FA Take Action to Reduce Incidence of ACL Injuries in Women’s Football

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The FA is launching new studies to try and understand why so many female football players experience ACL injuries in the sport. The move comes after 12 players from the Women’s Super League and Championship suffered ACL injuries from the game.

Here, we’ll look at what studies are being carried out to address the worrying trend and what ACL injuries actually are.

The studies being conducted

Current research suggests that women are eight times more likely to develop ACL injuries as opposed to men. The FA want to discover why, carrying out an audit into the illnesses and injuries experienced in the top two tiers of women’s football. As an additional measure, they are also bringing in experts to provide clubs and players with strategies to prevent ACL injuries.

The studies are set to look at the demands placed on female players in the Championship and WSL. It is also going to look at other injury and illnesses female players face in the sport. These include irregular or no periods, alongside energy deficiencies and eating disorders.

Some experts believe that the increase in ACL injuries in women is down to hormonal variations during their menstrual cycle. The fatigue many women experience, can increase the risk of injury.

What are ACL injuries?

ACL injuries relate to a sprain or tear of the Anterior Cruciate Ligament. This is one of the main ligaments located in the knee. These types of injuries are common in sports which require sudden changes in direction and stops.

When an ACL injury occurs, you can typically feel or hear a pop in the knee. This can cause swelling around the area, and it may be too painful to place weight onto the knee. The severity of the tear or sprain can vary, determining which type of treatment should be used.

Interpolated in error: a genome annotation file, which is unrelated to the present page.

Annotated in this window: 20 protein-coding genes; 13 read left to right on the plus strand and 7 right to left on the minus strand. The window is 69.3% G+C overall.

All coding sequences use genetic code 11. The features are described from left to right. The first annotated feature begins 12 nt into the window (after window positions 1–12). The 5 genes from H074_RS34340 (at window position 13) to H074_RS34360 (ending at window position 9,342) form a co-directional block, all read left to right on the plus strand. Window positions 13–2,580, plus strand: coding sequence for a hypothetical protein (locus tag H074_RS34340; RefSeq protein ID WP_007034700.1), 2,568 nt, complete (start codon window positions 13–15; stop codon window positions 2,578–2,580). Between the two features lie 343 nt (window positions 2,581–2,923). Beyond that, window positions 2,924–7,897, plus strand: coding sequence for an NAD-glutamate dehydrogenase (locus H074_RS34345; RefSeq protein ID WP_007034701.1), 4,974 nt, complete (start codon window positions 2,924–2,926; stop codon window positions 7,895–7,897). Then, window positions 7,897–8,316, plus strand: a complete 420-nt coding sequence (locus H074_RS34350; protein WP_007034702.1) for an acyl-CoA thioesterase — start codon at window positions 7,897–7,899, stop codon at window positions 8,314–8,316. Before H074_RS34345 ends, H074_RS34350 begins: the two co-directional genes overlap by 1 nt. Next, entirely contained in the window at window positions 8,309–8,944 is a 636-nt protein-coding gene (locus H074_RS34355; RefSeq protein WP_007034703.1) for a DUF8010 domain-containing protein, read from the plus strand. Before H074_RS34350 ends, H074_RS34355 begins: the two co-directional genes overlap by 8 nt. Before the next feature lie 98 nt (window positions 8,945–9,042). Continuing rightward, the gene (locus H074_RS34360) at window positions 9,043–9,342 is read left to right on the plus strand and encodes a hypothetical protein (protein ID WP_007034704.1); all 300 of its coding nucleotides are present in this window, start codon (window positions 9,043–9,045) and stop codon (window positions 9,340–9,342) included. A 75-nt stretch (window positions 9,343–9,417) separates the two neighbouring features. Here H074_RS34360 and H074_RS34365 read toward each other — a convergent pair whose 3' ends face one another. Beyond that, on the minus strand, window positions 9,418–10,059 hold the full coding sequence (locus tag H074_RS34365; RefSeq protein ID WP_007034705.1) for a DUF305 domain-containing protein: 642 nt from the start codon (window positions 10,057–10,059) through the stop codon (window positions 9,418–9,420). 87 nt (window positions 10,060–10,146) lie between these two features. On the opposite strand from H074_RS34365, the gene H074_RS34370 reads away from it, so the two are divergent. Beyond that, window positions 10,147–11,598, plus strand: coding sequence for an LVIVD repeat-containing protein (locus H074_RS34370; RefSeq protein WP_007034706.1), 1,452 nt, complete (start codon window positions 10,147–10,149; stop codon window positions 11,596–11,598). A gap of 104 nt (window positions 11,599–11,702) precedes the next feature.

Why women are prone to ACL injuries

The reasons why women are more prone to ACL injuries isn’t fully known. However, experts do have a few theories.

The anatomy of women is different to men, so this is thought to play a role. For example, the intercondylar notch located at the bottom of the femur, is smaller in women. This could potentially cause issues with how the ACL moves, particularly during twisting motions. Women are also known to have larger hips, potentially affecting the alignment of the knee.

Biomechanics is another potential reason for increased ACL injury risk. While women’s knees are more flexible than a man’s knees, it does leave them prone to hyperextension of the knee. This puts additional strain on the surrounding ligaments.

These are just a couple of differences which could make women more susceptible to ACL injuries. While they may not always be preventable, it is possible to build up the strength and flexibility in the knee. Women who are considering getting into sports should therefore consider programmes which focus on building up knee strength and stability.

If an ACL injury is suspected, early treatment is crucial. If you suspect an ACL injury, call 0203 195 2443 for an appointment with London knee specialist Mr Jonathan Webb at the Fortius Clinic.